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Atty. General Jeff Sessions Recuses Himself from Russia-Related Probes

Atty. General Jeff Sessions Recuses Himself from Russia-Related Probes
Bernadine Racoma

On Thursday, Attorney General Jeff Sessions disqualified himself from current and future investigations regarding the alleged meddling of Russia in the last presidential election where Donald Trump was declared the winner.

Sessions was facing criticisms from several fronts and with the bipartisan pressure increasing, he decided to step aside from the investigations. It was revealed that he spoke at least twice with the ambassador from Russia, which he did not reveal to Congress.

Murky start

This issue is just one of the many that had been hounding President Trump and his cabinet. The closest aides of the U.S. president were jeopardized by the muddy affairs. From being an allegation, there are now intensified calls for the government to conduct a full inquiry on the attempts of Russia to influence the 2016 elections. As a consequence, people are calling for an inquiry if Russia is somehow also involved in the new administration’s policies.

Demand for resignation

Many Democrats demand for Mr. Sessions to resign and even Republican Party members are telling him that he should not have any part in the case’s investigations, since his role on the issue is still not fully explained. Pres. Trump gives his full support to Mr. Sessions, although he did say that the latter could have worded his response in a more accurate manner. He still believed that his way of responding to the question was not deliberate and accused the Democrats of being witch hunters.

Meeting with the Russian ambassador

The attorney general said that there is nothing wrong with meeting Sergey I. Kislyak, the Russian ambassador, whom he met on two occasions last year. It is almost common for government officials to meet several foreign dignitaries who want to gain insights on American policies. However these particular meetings were not revealed by Mr. Sessions to the Senate. The body was then conducting a confirmation hearing. It is compounded by the fact that the meetings happened during the height of the presidential race last year and he was acting as Mr. Trump’s national security adviser at that time.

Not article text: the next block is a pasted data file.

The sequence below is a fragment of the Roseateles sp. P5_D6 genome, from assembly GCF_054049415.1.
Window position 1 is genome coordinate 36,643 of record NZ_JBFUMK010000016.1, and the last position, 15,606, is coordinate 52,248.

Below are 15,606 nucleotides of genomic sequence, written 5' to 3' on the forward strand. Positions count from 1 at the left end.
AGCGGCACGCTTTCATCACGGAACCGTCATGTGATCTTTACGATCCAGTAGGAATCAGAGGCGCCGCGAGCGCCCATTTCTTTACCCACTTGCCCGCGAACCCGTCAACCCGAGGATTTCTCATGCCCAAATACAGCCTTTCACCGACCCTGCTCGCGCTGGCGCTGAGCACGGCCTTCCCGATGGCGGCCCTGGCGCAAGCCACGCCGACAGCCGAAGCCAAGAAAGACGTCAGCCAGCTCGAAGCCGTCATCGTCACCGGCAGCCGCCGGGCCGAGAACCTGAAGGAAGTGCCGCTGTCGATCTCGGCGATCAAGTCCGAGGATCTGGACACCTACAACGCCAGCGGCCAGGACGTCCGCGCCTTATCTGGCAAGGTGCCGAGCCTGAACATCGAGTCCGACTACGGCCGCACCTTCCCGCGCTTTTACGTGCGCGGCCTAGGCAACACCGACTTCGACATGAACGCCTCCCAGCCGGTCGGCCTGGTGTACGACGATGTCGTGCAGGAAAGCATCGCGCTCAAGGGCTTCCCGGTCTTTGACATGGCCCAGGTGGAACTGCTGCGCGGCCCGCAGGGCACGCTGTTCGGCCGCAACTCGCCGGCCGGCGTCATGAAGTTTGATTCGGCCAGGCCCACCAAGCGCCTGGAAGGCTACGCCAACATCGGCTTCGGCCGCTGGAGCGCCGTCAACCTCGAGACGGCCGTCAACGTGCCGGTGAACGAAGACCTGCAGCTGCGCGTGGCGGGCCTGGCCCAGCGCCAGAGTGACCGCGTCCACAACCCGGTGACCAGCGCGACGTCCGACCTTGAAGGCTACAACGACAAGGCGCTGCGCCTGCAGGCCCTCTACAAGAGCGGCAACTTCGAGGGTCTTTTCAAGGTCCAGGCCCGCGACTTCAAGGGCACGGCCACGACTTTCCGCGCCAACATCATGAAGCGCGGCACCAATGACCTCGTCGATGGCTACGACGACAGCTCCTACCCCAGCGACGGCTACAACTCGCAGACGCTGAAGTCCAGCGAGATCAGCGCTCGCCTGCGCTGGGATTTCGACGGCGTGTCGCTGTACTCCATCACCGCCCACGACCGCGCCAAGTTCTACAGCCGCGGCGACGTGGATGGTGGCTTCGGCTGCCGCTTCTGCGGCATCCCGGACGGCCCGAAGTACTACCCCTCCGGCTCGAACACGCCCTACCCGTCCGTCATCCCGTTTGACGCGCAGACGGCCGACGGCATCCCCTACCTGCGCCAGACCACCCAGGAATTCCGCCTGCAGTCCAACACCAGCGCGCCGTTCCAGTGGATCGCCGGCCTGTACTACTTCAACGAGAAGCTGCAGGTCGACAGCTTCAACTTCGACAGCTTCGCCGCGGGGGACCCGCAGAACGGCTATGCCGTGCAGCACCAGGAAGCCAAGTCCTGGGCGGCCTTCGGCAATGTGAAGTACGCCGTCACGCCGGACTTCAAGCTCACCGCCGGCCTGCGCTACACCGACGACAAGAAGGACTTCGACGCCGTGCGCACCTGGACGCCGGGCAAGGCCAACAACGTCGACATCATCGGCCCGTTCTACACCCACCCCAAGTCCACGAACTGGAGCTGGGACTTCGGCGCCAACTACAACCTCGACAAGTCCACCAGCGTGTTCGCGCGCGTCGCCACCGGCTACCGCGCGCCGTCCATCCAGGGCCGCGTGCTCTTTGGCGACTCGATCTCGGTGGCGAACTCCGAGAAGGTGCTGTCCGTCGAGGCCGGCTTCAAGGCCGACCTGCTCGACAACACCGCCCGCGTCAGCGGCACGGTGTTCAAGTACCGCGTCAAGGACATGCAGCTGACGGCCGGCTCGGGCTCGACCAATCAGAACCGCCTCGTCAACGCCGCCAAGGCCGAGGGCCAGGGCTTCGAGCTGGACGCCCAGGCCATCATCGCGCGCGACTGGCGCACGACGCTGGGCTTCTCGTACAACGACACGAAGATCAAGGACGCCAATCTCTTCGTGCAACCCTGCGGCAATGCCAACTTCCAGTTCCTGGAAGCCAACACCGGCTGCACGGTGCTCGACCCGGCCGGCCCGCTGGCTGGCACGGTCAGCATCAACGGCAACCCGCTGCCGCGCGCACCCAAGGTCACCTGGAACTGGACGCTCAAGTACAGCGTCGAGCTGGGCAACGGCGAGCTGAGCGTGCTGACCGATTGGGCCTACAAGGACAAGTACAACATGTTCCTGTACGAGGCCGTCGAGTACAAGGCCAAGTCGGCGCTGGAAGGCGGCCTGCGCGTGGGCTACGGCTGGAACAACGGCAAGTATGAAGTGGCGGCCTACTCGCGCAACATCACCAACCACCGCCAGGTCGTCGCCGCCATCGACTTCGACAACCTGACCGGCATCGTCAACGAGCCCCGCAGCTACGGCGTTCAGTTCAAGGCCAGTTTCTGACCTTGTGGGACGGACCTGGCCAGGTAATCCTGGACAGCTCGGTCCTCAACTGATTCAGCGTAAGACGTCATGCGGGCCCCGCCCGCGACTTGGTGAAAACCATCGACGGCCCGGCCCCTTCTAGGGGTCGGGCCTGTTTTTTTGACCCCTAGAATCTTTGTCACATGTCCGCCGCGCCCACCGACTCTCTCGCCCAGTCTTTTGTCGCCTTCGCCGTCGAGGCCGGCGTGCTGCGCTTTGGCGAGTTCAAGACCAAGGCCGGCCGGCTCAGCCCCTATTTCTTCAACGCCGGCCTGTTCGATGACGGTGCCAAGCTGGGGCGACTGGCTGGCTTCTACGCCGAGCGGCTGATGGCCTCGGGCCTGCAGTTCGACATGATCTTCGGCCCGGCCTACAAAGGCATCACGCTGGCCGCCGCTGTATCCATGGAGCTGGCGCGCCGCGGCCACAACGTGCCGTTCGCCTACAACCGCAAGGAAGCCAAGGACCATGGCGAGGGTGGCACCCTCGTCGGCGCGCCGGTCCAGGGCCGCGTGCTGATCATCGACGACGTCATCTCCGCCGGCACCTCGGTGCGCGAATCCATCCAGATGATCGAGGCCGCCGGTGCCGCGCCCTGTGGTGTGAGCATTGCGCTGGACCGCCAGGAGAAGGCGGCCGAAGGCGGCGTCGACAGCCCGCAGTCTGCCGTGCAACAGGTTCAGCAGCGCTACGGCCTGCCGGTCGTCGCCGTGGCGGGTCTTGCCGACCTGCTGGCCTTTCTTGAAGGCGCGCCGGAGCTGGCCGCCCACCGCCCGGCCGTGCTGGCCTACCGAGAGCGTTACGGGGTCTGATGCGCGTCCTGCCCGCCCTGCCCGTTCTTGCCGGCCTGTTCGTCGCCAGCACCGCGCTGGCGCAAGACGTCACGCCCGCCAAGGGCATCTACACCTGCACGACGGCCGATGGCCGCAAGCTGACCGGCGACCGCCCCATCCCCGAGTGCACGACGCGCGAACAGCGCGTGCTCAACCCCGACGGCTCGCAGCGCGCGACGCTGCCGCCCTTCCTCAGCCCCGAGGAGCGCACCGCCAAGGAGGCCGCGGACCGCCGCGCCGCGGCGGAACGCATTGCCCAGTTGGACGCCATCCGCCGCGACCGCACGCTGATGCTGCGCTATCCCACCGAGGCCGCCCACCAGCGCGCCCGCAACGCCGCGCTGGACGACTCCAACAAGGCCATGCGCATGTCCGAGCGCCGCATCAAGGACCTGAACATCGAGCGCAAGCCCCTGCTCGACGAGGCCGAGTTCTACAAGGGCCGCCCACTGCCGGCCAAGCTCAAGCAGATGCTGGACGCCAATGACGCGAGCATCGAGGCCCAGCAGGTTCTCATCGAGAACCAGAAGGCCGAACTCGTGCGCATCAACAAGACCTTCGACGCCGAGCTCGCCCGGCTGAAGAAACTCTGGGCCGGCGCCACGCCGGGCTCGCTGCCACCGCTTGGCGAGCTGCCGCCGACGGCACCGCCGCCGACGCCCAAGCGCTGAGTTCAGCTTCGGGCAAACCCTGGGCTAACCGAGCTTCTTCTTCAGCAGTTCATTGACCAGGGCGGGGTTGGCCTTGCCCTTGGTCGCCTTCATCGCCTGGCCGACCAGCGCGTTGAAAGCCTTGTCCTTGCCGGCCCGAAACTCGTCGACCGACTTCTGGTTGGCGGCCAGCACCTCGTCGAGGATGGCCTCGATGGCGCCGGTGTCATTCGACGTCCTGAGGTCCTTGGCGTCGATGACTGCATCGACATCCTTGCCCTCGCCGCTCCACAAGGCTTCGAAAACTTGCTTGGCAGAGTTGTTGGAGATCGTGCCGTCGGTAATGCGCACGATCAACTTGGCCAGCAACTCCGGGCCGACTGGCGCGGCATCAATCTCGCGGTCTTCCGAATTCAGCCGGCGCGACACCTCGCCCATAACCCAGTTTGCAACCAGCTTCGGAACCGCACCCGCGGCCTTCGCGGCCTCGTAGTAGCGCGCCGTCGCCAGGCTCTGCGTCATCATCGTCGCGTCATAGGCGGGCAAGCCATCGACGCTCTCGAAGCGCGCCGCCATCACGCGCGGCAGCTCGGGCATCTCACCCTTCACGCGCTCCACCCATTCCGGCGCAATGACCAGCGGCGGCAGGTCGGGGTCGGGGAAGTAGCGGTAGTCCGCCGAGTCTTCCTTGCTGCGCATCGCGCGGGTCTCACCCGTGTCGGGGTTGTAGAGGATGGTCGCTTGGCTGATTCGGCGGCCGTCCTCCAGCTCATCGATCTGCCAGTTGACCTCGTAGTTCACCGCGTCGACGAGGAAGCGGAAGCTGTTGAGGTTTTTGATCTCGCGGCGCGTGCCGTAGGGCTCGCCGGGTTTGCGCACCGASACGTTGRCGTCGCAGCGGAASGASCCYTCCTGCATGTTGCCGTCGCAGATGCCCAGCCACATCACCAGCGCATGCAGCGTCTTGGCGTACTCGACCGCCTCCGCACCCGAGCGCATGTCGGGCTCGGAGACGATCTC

The issues became questionable as the Trump administration previously issued contradictory explanations about them. The latest revelations led to calls for independent and congressional investigations on the role Russia played in the election, and its effects. Already, related events led to the resignation of another close aide of Mr. Trump, Michael T. Flynn. He resigned last month as national security adviser, as he claimed that he misled the current administration about his and Mr. Kislyak’s contacts.

News groups now liken the situation to what happened to Richard G. Kleindienst, who was the acting attorney general during President Nixon’s second term. When he appeared for his confirmation hearing before the Senate Judiciary Committee, he was asked if he has spoken with any person at the White House regarding the International Telephone and Telegraph Corp. (ITT) that was involved in an antitrust suit. Mr. Kleindienst denied it several times. He was confirmed as the attorney general only to later plead guilty of not providing Congress with accurate information. The special prosecutor found recorded evidence of Pres. Nixon ordering Kleindienst over the phone to drop the case against ITT, which was a campaign contributor.

During his confirmation, Mr. Sessions told Senator Al Franken, (D-Minnesota) that he did not meet any Russian during the 2016 campaign period.

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